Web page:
First recognized as threatened with extinction in 1999, native winter steelhead Oncorhynchus mykiss from Oregon’s Upper Willamette River (UWR) declined to a record-low 543 adult fish in 2017. This anadromous species has been seriously affected by habitat loss caused by impassable dams, intense predation from pinnipeds, and water pollution. Genetic and ecological risks posed by non-native hatchery steelhead may also limit recovery. Here we used 15 microsatellite markers to investigate the genetic composition of naturally-produced juvenile O. mykiss, collected from the most downstream UWR location and other sites throughout the upper basin. Our results, based on 1012 individuals, identified some natural production by summer steelhead released by ongoing hatchery programs, but even greater influence from discontinued non-native winter steelhead hatchery programs. Genetic influence from hatchery programs was nearly absent in above-dam habitats, but concentrated in below-dam habitats and rivers stocked with hatchery steelhead. Although informative, our microsatellite data lacked sufficient power to assign individual fish to hybrid classes, and we urge caution when interpreting similar results from few loci. Taken together, our findings suggest that fish sorting facilities can assist with the conservation of steelhead populations reintroduced above dams, and that hatchery programs can have a lasting genetic influence over naturally-spawning populations, even after stocking has ceased. To conserve the genetic integrity of native UWR steelhead, we recommend that managers consider the lineage of steelhead used for reintroductions, continue to implement policies that limit genetic risks from existing hatchery programs and explore ways to alleviate persistent risks from discontinued programs.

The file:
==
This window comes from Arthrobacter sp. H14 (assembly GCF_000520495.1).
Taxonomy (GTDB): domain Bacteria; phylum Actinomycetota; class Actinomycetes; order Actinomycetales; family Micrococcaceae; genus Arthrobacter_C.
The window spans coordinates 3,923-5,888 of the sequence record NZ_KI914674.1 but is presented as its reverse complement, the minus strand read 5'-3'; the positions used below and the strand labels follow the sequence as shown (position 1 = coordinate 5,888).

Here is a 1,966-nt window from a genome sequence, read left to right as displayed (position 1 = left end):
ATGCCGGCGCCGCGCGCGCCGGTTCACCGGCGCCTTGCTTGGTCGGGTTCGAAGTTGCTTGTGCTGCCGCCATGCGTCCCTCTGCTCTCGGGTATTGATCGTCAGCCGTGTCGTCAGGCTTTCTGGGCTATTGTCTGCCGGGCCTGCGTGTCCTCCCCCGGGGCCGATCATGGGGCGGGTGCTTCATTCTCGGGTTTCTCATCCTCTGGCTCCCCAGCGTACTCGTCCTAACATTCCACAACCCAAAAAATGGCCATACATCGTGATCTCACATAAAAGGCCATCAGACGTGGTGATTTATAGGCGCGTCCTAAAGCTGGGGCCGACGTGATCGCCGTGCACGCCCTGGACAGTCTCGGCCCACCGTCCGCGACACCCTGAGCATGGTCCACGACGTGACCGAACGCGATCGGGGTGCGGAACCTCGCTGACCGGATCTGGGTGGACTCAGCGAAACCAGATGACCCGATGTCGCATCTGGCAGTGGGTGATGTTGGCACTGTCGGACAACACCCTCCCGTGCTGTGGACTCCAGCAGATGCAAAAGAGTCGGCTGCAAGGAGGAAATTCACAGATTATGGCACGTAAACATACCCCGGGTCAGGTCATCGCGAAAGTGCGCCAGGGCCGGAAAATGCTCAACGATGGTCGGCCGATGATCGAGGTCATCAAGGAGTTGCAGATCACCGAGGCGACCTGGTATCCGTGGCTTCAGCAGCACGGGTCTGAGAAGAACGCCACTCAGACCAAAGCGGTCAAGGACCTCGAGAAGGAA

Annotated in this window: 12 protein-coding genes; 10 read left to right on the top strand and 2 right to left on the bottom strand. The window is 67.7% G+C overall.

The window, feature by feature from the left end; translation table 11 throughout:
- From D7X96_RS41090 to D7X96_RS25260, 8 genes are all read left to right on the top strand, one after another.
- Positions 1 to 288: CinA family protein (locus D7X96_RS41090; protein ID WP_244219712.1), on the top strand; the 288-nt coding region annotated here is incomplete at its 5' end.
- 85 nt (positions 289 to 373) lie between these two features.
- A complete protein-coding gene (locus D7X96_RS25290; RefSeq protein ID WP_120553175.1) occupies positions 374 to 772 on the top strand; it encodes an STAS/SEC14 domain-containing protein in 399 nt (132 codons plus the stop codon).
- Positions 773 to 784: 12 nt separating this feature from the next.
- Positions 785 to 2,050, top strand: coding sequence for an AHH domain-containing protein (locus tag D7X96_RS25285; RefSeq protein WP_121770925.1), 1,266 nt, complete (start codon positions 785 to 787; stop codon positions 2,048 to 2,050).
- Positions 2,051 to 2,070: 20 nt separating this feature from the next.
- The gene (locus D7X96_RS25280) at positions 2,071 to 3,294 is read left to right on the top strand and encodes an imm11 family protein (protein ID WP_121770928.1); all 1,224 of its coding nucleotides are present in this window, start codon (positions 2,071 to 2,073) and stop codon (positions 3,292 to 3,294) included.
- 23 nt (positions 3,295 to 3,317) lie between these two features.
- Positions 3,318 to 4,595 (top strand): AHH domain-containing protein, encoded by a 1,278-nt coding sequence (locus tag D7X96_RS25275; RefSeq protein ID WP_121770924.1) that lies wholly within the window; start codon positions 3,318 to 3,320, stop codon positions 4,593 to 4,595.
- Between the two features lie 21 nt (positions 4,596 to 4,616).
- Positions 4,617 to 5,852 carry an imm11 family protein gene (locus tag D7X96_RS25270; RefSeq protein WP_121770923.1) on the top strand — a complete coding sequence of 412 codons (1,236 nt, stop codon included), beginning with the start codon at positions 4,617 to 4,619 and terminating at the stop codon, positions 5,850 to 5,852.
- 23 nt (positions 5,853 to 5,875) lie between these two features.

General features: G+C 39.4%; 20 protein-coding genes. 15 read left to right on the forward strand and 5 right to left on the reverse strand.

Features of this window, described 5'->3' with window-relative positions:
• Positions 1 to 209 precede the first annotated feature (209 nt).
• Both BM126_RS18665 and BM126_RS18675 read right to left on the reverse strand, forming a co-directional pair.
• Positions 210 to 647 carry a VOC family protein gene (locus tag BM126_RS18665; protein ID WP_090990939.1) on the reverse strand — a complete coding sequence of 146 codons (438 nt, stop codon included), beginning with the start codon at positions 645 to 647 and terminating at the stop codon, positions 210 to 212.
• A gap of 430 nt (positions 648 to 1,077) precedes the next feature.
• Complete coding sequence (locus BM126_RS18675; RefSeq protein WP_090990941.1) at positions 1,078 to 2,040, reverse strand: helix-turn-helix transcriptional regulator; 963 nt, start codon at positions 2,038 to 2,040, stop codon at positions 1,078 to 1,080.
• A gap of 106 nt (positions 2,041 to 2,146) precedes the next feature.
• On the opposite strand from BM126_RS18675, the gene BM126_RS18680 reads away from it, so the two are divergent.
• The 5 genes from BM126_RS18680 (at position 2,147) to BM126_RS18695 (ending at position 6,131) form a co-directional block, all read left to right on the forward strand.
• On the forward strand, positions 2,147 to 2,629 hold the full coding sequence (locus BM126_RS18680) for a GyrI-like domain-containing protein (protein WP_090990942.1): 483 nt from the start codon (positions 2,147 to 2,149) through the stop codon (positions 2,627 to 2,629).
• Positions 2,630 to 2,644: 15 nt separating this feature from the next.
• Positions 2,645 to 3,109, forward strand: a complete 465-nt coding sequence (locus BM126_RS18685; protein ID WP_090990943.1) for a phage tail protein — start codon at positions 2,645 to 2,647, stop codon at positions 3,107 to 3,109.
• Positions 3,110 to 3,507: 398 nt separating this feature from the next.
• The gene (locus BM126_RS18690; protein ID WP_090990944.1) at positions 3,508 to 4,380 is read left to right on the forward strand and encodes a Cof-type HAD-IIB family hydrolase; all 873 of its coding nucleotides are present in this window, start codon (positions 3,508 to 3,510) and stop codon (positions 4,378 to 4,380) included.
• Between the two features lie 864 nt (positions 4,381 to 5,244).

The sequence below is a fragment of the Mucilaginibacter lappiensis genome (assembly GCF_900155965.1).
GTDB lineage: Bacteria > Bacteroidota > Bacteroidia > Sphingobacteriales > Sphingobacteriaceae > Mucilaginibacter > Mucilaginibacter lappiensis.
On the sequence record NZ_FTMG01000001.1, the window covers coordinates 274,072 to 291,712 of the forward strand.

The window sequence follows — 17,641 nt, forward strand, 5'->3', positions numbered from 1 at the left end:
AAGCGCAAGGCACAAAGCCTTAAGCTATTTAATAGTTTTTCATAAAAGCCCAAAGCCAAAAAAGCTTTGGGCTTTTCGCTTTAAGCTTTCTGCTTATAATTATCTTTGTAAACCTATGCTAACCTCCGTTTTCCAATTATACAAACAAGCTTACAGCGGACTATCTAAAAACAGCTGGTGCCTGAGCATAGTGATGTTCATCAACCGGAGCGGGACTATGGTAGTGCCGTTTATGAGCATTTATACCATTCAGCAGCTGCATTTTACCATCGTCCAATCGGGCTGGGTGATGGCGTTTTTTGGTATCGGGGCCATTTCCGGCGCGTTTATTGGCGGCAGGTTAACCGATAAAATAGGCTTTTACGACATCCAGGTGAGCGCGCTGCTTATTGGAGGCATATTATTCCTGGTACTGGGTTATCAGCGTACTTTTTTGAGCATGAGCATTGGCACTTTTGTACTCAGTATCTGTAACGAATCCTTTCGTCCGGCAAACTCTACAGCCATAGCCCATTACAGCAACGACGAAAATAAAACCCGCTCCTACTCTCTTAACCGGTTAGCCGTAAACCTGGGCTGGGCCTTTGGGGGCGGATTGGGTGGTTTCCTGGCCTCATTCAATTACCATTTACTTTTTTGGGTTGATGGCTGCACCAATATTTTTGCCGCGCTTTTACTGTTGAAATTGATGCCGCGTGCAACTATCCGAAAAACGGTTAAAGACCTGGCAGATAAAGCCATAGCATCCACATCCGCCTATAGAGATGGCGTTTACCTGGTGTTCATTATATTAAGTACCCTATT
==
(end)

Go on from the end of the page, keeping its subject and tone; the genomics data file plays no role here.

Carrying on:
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Data and Supplementary Materials are available at https://doi.org/10.17632/hnp7dsrtdk.2.
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We thank Portland General Electric for permission to capture and sample juvenile steelhead at their Sullivan Power Plant (Willamette Falls). This work was made possible through the tremendous field efforts of Oregon State University’s Stream Team, led by Stan Gregory, as well as ODFW staff Eric Bailey, Kersten Schnurle, Luke Whitman, Greg Grenbemer, Brett Boyd, Dan Peck, Kurt Kremers, Mike Hogansen, and many more. We thank Jon Bowers (ODFW) for assistance with ArcGIS and map development, and Matt Falcy (ODFW) for R support and HYBRIDDECTIVE analyses. We thank Bill Marshall (Cascade Timber Consulting), Mark Giustina (Giustina Land and Timber Co.), David Sweeney (Stimson Lumber Co.), Scott Marlega and Denise Lindly (both Weyerhaeuser Company) for providing permits to access streams on private timberlands. Maureen Hess (Columbia River Inter-Tribal Fish Commission) collected data for several baseline populations included in our study. Funding for collection and analysis of samples was provided, in part, by the U.S. Army Corps of Engineers, Portland District (Task Order W9127N-10-02-0008-0015) and the ODFW Restoration and Enhancement Board (Project 13-055). Field work performed by ODFW biologists was conducted with animal handling authorization provided by Oregon Administrative Rule 635-011-0066.
Financial support for this work was provided by the Oregon Department of Fish and Wildlife (ODFW), the U.S. Army Corps of Engineers, Portland District (Task Order W9127N-10-02-0008-0015) and the ODFW Restoration and Enhancement Board (Project 13-055).
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Ethical animal handling and care was performed by Oregon Department of Fish and Wildlife, as authorized by Oregon Administrative Rule 635-011-0066.
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Johnson, M.A., Friesen, T.A., VanDoornik, D.M. et al. Genetic interactions among native and introduced stocks of Oncorhynchus mykiss in the upper Willamette River, Oregon. Conserv Genet 22, 111–124 (2021). https://doi.org/10.1007/s10592-020-01322-1